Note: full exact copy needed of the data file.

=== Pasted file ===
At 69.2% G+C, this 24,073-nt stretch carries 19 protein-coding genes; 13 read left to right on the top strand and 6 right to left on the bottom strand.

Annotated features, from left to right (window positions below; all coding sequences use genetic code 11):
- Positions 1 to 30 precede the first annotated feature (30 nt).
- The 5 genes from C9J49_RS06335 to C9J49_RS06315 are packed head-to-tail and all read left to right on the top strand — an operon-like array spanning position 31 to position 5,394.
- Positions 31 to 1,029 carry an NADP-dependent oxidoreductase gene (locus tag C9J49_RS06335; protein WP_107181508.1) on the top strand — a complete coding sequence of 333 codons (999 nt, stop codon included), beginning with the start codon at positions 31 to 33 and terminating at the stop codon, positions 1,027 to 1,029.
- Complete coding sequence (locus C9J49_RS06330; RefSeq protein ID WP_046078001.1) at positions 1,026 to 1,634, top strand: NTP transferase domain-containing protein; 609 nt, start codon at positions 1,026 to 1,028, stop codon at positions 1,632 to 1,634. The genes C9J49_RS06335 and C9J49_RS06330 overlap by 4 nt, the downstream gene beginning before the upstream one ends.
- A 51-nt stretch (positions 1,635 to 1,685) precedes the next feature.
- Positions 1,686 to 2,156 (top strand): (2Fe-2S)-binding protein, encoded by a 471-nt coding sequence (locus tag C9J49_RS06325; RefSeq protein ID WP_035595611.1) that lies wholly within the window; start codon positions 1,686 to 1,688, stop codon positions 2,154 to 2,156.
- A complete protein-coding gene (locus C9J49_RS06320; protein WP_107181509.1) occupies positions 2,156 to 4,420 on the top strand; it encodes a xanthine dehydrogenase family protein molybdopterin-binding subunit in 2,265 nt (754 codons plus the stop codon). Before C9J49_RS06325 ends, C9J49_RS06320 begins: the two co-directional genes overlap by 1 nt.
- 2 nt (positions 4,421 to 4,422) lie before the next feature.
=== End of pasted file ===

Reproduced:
At 69.2% G+C, this 24,073-nt stretch carries 19 protein-coding genes; 13 read left to right on the top strand and 6 right to left on the bottom strand.

Annotated features, from left to right (window positions below; all coding sequences use genetic code 11):
- Positions 1 to 30 precede the first annotated feature (30 nt).
- The 5 genes from C9J49_RS06335 to C9J49_RS06315 are packed head-to-tail and all read left to right on the top strand — an operon-like array spanning position 31 to position 5,394.
- Positions 31 to 1,029 carry an NADP-dependent oxidoreductase gene (locus tag C9J49_RS06335; protein WP_107181508.1) on the top strand — a complete coding sequence of 333 codons (999 nt, stop codon included), beginning with the start codon at positions 31 to 33 and terminating at the stop codon, positions 1,027 to 1,029.
- Complete coding sequence (locus C9J49_RS06330; RefSeq protein ID WP_046078001.1) at positions 1,026 to 1,634, top strand: NTP transferase domain-containing protein; 609 nt, start codon at positions 1,026 to 1,028, stop codon at positions 1,632 to 1,634. The genes C9J49_RS06335 and C9J49_RS06330 overlap by 4 nt, the downstream gene beginning before the upstream one ends.
- A 51-nt stretch (positions 1,635 to 1,685) precedes the next feature.
- Positions 1,686 to 2,156 (top strand): (2Fe-2S)-binding protein, encoded by a 471-nt coding sequence (locus tag C9J49_RS06325; RefSeq protein ID WP_035595611.1) that lies wholly within the window; start codon positions 1,686 to 1,688, stop codon positions 2,154 to 2,156.
- A complete protein-coding gene (locus C9J49_RS06320; protein WP_107181509.1) occupies positions 2,156 to 4,420 on the top strand; it encodes a xanthine dehydrogenase family protein molybdopterin-binding subunit in 2,265 nt (754 codons plus the stop codon). Before C9J49_RS06325 ends, C9J49_RS06320 begins: the two co-directional genes overlap by 1 nt.
- 2 nt (positions 4,421 to 4,422) lie before the next feature.